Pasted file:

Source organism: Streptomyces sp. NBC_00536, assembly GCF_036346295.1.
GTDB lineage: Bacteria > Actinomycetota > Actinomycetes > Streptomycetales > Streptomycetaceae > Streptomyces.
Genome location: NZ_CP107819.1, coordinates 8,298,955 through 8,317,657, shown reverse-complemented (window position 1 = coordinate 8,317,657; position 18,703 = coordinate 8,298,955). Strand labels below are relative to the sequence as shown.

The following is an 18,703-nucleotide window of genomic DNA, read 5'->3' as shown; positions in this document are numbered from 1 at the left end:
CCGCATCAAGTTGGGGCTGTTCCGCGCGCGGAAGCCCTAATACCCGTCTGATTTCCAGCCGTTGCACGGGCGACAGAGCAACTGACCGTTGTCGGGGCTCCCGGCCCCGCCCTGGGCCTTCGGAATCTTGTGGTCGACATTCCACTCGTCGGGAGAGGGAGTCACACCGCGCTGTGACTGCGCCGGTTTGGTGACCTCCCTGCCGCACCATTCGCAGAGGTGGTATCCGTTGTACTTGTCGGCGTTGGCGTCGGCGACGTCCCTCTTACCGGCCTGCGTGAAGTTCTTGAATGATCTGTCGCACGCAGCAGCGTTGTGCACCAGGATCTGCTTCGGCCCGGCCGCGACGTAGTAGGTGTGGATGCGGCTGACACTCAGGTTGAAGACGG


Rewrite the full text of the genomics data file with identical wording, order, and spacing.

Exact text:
Source organism: Streptomyces sp. NBC_00536, assembly GCF_036346295.1.
GTDB lineage: Bacteria > Actinomycetota > Actinomycetes > Streptomycetales > Streptomycetaceae > Streptomyces.
Genome location: NZ_CP107819.1, coordinates 8,298,955 through 8,317,657, shown reverse-complemented (window position 1 = coordinate 8,317,657; position 18,703 = coordinate 8,298,955). Strand labels below are relative to the sequence as shown.

The following is an 18,703-nucleotide window of genomic DNA, read 5'->3' as shown; positions in this document are numbered from 1 at the left end:
CCGCATCAAGTTGGGGCTGTTCCGCGCGCGGAAGCCCTAATACCCGTCTGATTTCCAGCCGTTGCACGGGCGACAGAGCAACTGACCGTTGTCGGGGCTCCCGGCCCCGCCCTGGGCCTTCGGAATCTTGTGGTCGACATTCCACTCGTCGGGAGAGGGAGTCACACCGCGCTGTGACTGCGCCGGTTTGGTGACCTCCCTGCCGCACCATTCGCAGAGGTGGTATCCGTTGTACTTGTCGGCGTTGGCGTCGGCGACGTCCCTCTTACCGGCCTGCGTGAAGTTCTTGAATGATCTGTCGCACGCAGCAGCGTTGTGCACCAGGATCTGCTTCGGCCCGGCCGCGACGTAGTAGGTGTGGATGCGGCTGACACTCAGGTTGAAGACGG